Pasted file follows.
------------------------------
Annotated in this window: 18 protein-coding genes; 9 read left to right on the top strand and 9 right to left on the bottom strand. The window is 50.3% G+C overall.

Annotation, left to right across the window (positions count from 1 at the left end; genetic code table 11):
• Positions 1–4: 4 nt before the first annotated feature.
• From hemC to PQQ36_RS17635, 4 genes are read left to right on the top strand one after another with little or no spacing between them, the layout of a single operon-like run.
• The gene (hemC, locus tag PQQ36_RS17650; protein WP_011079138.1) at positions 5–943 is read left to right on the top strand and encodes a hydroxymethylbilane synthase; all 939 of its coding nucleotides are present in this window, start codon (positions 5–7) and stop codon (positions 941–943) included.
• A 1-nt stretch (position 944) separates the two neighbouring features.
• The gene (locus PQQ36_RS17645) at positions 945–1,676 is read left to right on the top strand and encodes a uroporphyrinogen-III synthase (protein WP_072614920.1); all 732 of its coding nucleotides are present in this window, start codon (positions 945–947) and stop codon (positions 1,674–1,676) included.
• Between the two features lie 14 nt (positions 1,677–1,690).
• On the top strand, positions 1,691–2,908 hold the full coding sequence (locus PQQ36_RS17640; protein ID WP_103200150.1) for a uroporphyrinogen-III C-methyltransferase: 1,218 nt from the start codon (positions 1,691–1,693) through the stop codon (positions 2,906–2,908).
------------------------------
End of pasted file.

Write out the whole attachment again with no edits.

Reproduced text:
Annotated in this window: 18 protein-coding genes; 9 read left to right on the top strand and 9 right to left on the bottom strand. The window is 50.3% G+C overall.

Annotation, left to right across the window (positions count from 1 at the left end; genetic code table 11):
• Positions 1–4: 4 nt before the first annotated feature.
• From hemC to PQQ36_RS17635, 4 genes are read left to right on the top strand one after another with little or no spacing between them, the layout of a single operon-like run.
• The gene (hemC, locus tag PQQ36_RS17650; protein WP_011079138.1) at positions 5–943 is read left to right on the top strand and encodes a hydroxymethylbilane synthase; all 939 of its coding nucleotides are present in this window, start codon (positions 5–7) and stop codon (positions 941–943) included.
• A 1-nt stretch (position 944) separates the two neighbouring features.
• The gene (locus PQQ36_RS17645) at positions 945–1,676 is read left to right on the top strand and encodes a uroporphyrinogen-III synthase (protein WP_072614920.1); all 732 of its coding nucleotides are present in this window, start codon (positions 945–947) and stop codon (positions 1,674–1,676) included.
• Between the two features lie 14 nt (positions 1,677–1,690).
• On the top strand, positions 1,691–2,908 hold the full coding sequence (locus PQQ36_RS17640; protein ID WP_103200150.1) for a uroporphyrinogen-III C-methyltransferase: 1,218 nt from the start codon (positions 1,691–1,693) through the stop codon (positions 2,906–2,908).